UK physicians are thinking about retiring early, leaving the field altogether.
Covid-19 took a massive toll on the mental health of doctors around the globe, but in a recent survey, it was discovered that the mental health of doctors in the UK is now far worse. In fact, 861 doctors were surveyed by the Medical Protection Society (MPS), where it was found that 46% of doctors were in a worse psychological state than they were during the pandemic, primarily due to intense work pressure, increase in demand, and the issues NHS is facing with staffing.
After NHS England promised to share £2.3 for the maintenance of its 40 NHS staff mental health and wellbeing hubs in seven regions that were set up in 2021 for quick and convenient support, the British Psychological Society requested a freedom of information report which revealed that in order to run the sites efficiently, a fund of £40 million will be required.
According to Prof Dame Jane Dacre, MPS president said, “Nearly half of our members tell us their mental health is worse now than it was during the pandemic, and a similar amount is considering their future in healthcare due to mental health concerns.”
Of the members that were surveyed:
- 75% of them said when it comes to their mental health, the government is not doing enough for the healthcare workers.
- 40% said that working long shifts is causing distress.
- 43% were unsure about their career in the field due to concerns for their mental wellbeing.
- 76% indicated staff shortages is resulting in their inability to deal with their issues.
- 47% were concerned with the impact of burnout on the safety of the patients.
- Over 43% believe that their inability to do the right thing for the patient is taking a toll on their mental health.
Moreover, data from NHS Digital revealed that in March 2023, 24.2% of sick days across the health service were due to anxiety, stress, depression, or other psychiatric illnesses. This percentage has been gradually increasing, reaching 24.6% in February and 23.3% in January.
One of the survey participants said that the pressures faced by the NHS in secondary, primary, and social care settings, along with the loss of experienced staff, are making the job increasingly difficult. The constant fear of serious incidents and a sense of constantly dealing with crises without any respite are making effective care next to impsosible. One individual is even contemplating early retirement, much earlier than originally planned, citing concerns for their health and their family. The potential loss of experienced and expert staff could have a negative impact on the quality of NHS services.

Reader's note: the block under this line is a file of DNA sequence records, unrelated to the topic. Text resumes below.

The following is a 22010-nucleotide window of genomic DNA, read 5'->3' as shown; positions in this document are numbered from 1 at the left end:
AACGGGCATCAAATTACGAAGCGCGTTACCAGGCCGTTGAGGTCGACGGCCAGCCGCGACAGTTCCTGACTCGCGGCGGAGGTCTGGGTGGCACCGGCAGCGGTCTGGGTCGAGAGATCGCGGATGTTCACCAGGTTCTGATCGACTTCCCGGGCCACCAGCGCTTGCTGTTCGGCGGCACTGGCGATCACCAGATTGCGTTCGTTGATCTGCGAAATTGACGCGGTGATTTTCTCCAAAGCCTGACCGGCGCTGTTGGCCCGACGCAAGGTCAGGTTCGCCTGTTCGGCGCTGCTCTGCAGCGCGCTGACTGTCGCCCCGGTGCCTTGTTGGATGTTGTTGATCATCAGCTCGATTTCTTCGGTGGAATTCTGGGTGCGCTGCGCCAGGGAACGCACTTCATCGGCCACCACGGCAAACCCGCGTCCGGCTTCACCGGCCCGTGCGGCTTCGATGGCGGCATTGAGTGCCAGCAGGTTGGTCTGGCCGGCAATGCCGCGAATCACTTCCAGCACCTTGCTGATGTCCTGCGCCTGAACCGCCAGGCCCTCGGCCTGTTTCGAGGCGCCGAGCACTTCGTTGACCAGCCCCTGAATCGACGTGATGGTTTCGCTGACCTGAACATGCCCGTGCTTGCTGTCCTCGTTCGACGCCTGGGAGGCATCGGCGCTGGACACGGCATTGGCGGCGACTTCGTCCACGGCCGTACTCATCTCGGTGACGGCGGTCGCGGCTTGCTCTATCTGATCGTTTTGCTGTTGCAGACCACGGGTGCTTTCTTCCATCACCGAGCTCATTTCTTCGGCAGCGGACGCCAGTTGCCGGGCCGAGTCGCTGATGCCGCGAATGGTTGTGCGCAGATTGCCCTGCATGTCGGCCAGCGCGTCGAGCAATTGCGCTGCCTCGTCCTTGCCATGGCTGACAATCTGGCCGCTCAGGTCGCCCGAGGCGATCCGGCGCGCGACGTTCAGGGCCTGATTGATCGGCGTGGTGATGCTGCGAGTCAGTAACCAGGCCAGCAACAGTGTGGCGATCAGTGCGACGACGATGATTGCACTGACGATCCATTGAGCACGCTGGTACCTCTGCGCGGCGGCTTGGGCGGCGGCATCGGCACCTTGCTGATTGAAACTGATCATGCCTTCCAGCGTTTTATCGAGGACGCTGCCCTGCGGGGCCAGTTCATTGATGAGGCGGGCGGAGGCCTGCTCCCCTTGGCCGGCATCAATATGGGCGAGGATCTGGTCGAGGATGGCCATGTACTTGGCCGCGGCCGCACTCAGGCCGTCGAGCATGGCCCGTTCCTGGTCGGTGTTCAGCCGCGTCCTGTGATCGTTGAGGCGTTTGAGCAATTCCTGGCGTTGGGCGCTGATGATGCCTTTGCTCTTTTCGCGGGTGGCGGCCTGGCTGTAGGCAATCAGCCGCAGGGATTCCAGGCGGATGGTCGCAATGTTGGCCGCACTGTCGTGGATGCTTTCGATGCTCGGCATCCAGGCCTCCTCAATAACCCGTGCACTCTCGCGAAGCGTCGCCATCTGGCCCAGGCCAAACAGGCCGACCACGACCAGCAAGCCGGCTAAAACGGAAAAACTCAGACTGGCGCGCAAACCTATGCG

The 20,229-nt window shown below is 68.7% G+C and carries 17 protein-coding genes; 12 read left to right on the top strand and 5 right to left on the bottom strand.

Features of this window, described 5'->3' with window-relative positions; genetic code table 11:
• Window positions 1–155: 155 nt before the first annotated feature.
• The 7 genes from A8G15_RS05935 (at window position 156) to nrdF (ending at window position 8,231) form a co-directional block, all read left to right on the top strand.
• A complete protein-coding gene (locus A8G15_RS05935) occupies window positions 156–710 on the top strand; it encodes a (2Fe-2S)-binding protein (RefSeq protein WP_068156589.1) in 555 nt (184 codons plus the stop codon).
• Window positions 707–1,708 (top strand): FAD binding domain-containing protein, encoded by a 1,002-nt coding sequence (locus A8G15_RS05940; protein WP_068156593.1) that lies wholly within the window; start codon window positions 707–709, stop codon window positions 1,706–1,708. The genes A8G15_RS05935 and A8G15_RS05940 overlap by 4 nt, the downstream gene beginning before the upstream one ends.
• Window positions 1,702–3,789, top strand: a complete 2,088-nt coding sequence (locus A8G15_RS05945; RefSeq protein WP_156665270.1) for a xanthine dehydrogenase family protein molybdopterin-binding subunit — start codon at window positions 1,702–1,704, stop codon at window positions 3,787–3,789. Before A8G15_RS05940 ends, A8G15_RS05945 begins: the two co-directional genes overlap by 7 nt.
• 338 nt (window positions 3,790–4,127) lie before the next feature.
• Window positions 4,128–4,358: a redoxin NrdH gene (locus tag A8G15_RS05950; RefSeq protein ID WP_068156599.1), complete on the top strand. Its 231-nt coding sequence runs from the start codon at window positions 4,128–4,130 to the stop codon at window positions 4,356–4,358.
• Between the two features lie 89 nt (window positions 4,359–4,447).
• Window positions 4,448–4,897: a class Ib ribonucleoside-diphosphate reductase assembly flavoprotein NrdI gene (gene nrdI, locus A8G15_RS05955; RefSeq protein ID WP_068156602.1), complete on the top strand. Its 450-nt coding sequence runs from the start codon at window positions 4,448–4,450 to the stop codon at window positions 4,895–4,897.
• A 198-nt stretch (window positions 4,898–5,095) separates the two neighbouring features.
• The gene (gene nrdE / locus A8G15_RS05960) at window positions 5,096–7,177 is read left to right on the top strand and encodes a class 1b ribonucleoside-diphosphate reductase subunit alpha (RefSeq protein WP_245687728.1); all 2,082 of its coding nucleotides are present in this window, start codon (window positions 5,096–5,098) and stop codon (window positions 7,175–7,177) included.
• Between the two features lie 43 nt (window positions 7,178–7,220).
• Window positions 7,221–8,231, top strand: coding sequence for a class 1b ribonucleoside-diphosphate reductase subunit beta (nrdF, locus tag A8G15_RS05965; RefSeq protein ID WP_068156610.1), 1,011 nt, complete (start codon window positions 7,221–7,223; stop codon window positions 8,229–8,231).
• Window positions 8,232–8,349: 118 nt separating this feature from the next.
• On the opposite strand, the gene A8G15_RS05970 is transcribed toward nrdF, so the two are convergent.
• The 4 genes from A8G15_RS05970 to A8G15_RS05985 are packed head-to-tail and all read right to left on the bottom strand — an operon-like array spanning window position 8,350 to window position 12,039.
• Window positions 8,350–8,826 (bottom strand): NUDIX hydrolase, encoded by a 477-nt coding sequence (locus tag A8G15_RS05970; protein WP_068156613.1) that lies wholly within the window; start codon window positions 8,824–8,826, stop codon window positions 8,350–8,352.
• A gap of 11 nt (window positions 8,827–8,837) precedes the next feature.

The mental health and wellbeing hubs are a vital source of support for anxiety and depression for the staff, and according to Professor Dame Jane Dacre, the demand for support remains high. Given the current situation, it is the wrong time to reduce mental health provision for healthcare staff. The established network of hubs that support mental wellbeing and staff retention is crucial and should not be jeopardized. The government is urged to provide sustainable funding to strengthen these hubs. Investment in mental health support for staff is considered a fundamental pillar to address retention challenges, although retention is a complex issue with multiple factors that need to be considered.
The closure of wellbeing hubs due to a lack of government funding has exacerbated the situation, leaving many NHS staff without access to crucial mental health services. According to Saffron Cordery, trust leaders are deeply concerned about this issue and are making efforts to support staff and manage sickness absences, but they stress the importance of national support from the government.
She emphasized that staff satisfaction is vital for the health service to provide the best patient care. Therefore, proper government funding and support for staff mental health should be considered non-negotiable to ensure a sustainable and effective healthcare system.